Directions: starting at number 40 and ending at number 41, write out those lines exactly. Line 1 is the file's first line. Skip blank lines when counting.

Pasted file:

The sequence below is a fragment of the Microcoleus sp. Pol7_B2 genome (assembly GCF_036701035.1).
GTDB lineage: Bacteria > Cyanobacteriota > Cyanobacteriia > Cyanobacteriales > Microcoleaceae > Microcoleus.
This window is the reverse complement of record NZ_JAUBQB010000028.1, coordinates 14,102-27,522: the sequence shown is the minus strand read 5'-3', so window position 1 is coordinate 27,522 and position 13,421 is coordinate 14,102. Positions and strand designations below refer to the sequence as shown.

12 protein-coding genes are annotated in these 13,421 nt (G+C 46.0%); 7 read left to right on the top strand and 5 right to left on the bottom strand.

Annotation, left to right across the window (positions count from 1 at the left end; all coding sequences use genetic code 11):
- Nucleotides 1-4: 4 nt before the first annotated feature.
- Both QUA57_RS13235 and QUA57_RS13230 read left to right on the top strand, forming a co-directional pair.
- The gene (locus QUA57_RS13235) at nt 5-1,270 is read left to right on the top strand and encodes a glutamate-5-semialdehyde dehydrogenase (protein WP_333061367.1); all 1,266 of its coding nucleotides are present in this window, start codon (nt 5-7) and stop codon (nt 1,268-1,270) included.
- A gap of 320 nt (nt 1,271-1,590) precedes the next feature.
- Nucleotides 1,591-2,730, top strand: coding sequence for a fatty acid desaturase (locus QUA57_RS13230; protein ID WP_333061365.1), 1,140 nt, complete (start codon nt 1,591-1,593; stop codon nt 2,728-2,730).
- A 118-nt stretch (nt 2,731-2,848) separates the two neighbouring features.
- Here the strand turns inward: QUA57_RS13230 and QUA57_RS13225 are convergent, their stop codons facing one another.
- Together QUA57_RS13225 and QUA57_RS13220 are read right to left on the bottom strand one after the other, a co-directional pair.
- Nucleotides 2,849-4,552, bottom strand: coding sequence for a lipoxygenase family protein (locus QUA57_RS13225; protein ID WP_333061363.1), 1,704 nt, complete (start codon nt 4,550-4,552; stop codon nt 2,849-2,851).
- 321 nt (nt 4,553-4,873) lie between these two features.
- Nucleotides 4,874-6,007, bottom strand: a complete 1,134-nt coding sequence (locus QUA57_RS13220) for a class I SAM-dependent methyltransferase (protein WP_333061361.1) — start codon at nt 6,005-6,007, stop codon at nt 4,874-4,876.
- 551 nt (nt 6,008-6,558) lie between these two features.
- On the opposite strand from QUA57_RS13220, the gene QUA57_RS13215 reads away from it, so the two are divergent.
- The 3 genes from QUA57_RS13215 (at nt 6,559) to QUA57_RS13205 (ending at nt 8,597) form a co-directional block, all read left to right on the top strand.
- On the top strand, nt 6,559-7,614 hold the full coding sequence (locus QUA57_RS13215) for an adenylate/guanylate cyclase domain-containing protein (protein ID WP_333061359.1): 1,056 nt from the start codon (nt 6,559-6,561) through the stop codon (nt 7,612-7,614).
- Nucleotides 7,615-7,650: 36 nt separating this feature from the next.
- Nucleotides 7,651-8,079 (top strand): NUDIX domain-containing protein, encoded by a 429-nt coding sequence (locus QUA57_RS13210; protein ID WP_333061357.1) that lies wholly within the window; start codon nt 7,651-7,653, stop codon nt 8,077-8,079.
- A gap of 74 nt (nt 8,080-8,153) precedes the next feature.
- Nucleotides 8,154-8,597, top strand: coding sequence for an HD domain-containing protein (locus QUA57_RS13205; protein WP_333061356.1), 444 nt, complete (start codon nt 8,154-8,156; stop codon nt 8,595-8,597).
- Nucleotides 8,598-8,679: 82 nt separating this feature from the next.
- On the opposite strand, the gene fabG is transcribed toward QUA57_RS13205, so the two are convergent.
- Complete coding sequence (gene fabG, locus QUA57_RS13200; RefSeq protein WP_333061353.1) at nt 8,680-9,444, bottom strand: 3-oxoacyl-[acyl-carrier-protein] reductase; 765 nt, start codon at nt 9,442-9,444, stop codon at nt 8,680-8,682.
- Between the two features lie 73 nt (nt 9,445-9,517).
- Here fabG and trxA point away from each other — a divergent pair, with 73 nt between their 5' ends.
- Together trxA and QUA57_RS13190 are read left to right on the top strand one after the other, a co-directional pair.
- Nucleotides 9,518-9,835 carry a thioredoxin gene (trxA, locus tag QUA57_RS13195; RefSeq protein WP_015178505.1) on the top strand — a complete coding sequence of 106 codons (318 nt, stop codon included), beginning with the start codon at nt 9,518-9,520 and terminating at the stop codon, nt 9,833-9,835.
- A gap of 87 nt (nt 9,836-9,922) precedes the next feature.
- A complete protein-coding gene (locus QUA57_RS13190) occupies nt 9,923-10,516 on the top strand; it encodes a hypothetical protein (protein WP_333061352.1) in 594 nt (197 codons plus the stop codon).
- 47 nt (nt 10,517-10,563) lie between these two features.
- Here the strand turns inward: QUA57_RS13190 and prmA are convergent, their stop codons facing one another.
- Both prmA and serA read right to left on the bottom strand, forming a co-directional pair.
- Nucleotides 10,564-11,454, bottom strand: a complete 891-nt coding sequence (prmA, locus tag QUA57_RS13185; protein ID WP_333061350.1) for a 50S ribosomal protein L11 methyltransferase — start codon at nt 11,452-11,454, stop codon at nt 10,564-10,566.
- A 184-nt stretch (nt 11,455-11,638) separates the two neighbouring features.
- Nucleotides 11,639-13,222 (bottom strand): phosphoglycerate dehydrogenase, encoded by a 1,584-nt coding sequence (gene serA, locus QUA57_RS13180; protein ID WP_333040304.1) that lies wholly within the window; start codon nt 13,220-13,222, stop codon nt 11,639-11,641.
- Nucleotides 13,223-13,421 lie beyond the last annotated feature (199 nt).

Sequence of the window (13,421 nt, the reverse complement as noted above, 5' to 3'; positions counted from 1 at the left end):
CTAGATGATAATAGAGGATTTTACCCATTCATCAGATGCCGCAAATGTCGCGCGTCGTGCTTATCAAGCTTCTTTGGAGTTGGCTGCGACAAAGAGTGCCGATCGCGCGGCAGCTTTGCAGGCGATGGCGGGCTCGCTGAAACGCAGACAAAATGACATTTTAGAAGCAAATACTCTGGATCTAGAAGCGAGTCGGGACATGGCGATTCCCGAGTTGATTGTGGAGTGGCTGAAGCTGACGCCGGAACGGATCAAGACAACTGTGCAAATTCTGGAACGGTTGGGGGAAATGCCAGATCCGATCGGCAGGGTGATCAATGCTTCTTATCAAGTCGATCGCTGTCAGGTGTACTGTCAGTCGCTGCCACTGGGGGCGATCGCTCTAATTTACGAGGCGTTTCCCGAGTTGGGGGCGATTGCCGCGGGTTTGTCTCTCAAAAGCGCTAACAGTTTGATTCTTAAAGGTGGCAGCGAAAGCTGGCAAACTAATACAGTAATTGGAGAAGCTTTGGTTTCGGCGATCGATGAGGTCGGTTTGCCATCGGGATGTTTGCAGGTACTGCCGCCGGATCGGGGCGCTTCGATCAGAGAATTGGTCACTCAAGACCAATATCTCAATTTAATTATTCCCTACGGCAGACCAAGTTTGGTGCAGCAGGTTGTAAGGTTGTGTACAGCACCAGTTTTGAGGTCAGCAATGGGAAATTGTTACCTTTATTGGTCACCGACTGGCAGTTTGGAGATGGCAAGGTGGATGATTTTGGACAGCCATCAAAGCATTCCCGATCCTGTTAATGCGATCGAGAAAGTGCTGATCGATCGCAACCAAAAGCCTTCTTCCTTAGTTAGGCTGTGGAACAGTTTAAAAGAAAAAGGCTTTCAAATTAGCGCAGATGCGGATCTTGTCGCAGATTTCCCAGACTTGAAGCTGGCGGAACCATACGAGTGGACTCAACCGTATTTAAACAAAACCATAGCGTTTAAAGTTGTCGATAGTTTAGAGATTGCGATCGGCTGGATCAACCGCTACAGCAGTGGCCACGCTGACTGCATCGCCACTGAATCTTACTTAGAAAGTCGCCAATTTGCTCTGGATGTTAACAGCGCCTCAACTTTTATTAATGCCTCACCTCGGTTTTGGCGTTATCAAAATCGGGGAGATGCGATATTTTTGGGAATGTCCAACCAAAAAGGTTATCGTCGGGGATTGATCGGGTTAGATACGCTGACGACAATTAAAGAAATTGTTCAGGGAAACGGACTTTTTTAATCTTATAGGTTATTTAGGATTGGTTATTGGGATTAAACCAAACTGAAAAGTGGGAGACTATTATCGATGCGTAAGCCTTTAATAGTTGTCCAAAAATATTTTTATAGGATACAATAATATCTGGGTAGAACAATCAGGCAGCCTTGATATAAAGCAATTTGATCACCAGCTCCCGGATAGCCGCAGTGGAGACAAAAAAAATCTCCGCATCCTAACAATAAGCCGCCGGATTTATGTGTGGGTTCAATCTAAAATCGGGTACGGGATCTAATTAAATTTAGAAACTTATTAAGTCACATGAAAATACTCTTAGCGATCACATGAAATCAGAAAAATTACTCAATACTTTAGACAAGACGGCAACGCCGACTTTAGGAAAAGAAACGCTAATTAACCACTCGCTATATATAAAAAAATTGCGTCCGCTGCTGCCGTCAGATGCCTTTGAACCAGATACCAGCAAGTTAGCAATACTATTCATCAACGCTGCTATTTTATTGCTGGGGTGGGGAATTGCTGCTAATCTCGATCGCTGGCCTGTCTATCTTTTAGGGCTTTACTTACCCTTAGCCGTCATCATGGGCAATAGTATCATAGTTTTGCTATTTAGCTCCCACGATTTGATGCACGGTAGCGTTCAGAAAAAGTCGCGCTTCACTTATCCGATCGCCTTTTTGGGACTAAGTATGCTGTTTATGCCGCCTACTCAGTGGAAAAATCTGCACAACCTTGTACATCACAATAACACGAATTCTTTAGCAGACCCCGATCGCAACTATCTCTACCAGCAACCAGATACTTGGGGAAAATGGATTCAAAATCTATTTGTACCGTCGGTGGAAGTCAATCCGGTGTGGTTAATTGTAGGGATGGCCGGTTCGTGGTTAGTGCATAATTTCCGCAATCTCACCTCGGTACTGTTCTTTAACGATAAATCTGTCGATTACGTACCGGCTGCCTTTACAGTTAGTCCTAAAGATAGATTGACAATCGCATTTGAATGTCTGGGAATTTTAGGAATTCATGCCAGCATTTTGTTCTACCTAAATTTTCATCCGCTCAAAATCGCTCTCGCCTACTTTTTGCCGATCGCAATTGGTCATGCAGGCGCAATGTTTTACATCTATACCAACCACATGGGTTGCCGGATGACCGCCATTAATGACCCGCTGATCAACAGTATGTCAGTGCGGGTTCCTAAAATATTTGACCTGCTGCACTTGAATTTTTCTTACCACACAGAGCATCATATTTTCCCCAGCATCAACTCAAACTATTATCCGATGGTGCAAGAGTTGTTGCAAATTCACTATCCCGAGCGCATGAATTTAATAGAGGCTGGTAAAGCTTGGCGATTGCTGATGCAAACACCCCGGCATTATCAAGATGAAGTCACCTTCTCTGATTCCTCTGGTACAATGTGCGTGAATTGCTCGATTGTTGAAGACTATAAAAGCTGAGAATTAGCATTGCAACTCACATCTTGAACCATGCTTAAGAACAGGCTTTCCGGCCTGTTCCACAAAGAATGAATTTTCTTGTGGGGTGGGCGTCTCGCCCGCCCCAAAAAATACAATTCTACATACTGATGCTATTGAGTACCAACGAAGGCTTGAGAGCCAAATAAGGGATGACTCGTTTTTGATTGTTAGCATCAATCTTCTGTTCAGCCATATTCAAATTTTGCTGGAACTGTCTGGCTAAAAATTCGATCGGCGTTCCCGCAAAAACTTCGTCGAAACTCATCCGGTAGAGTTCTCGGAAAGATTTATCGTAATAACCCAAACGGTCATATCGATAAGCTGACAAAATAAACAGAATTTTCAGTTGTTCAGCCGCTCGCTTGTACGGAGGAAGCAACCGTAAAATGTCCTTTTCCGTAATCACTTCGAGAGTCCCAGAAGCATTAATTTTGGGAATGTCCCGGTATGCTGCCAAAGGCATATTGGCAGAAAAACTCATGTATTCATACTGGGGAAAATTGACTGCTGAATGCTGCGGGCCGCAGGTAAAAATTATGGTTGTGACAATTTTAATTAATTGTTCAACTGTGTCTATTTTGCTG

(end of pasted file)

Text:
- Nucleotides 13,223-13,421 lie beyond the last annotated feature (199 nt).

Sequence of the window (13,421 nt, the reverse complement as noted above, 5' to 3'; positions counted from 1 at the left end):